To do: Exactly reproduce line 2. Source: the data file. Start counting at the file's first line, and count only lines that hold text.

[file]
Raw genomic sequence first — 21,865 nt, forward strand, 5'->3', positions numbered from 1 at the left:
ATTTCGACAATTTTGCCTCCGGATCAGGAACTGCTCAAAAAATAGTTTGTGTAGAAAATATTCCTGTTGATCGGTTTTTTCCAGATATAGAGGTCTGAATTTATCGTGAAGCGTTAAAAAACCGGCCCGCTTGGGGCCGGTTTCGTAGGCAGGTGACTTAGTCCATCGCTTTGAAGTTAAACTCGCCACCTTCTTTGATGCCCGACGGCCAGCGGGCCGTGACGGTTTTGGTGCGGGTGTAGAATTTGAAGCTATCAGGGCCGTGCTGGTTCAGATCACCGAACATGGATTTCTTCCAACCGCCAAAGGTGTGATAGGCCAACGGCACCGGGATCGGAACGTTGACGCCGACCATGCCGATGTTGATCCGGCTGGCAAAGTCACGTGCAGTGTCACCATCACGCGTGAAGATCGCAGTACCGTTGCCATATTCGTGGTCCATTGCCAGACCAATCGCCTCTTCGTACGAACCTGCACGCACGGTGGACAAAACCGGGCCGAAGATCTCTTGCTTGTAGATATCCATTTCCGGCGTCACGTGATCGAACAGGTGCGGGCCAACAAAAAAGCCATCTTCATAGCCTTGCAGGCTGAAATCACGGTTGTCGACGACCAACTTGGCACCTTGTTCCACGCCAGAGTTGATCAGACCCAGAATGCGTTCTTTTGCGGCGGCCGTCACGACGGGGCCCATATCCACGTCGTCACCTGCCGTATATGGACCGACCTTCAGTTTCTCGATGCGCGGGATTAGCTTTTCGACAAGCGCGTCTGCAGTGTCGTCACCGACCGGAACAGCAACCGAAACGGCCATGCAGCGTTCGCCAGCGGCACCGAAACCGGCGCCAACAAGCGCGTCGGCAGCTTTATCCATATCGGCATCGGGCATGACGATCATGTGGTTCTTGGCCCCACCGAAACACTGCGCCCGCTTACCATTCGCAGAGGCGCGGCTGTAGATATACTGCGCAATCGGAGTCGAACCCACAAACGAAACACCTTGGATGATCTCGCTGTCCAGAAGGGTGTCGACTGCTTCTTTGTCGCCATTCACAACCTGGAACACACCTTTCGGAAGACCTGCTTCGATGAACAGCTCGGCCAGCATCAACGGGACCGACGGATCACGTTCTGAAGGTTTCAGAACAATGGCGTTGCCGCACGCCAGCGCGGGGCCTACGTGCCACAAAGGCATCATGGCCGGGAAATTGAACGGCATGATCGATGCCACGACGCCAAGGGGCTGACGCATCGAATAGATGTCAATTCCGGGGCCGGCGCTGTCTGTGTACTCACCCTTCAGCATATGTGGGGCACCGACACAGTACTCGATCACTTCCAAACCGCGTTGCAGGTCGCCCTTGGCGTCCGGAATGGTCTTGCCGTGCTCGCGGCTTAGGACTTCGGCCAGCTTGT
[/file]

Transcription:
ATTTCGACAATTTTGCCTCCGGATCAGGAACTGCTCAAAAAATAGTTTGTGTAGAAAATATTCCTGTTGATCGGTTTTTTCCAGATATAGAGGTCTGAATTTATCGTGAAGCGTTAAAAAACCGGCCCGCTTGGGGCCGGTTTCGTAGGCAGGTGACTTAGTCCATCGCTTTGAAGTTAAACTCGCCACCTTCTTTGATGCCCGACGGCCAGCGGGCCGTGACGGTTTTGGTGCGGGTGTAGAATTTGAAGCTATCAGGGCCGTGCTGGTTCAGATCACCGAACATGGATTTCTTCCAACCGCCAAAGGTGTGATAGGCCAACGGCACCGGGATCGGAACGTTGACGCCGACCATGCCGATGTTGATCCGGCTGGCAAAGTCACGTGCAGTGTCACCATCACGCGTGAAGATCGCAGTACCGTTGCCATATTCGTGGTCCATTGCCAGACCAATCGCCTCTTCGTACGAACCTGCACGCACGGTGGACAAAACCGGGCCGAAGATCTCTTGCTTGTAGATATCCATTTCCGGCGTCACGTGATCGAACAGGTGCGGGCCAACAAAAAAGCCATCTTCATAGCCTTGCAGGCTGAAATCACGGTTGTCGACGACCAACTTGGCACCTTGTTCCACGCCAGAGTTGATCAGACCCAGAATGCGTTCTTTTGCGGCGGCCGTCACGACGGGGCCCATATCCACGTCGTCACCTGCCGTATATGGACCGACCTTCAGTTTCTCGATGCGCGGGATTAGCTTTTCGACAAGCGCGTCTGCAGTGTCGTCACCGACCGGAACAGCAACCGAAACGGCCATGCAGCGTTCGCCAGCGGCACCGAAACCGGCGCCAACAAGCGCGTCGGCAGCTTTATCCATATCGGCATCGGGCATGACGATCATGTGGTTCTTGGCCCCACCGAAACACTGCGCCCGCTTACCATTCGCAGAGGCGCGGCTGTAGATATACTGCGCAATCGGAGTCGAACCCACAAACGAAACACCTTGGATGATCTCGCTGTCCAGAAGGGTGTCGACTGCTTCTTTGTCGCCATTCACAACCTGGAACACACCTTTCGGAAGACCTGCTTCGATGAACAGCTCGGCCAGCATCAACGGGACCGACGGATCACGTTCTGAAGGTTTCAGAACAATGGCGTTGCCGCACGCCAGCGCGGGGCCTACGTGCCACAAAGGCATCATGGCCGGGAAATTGAACGGCATGATCGATGCCACGACGCCAAGGGGCTGACGCATCGAATAGATGTCAATTCCGGGGCCGGCGCTGTCTGTGTACTCACCCTTCAGCATATGTGGGGCACCGACACAGTACTCGATCACTTCCAAACCGCGTTGCAGGTCGCCCTTGGCGTCCGGAATGGTCTTGCCGTGCTCGCGGCTTAGGACTTCGGCCAGCTTGT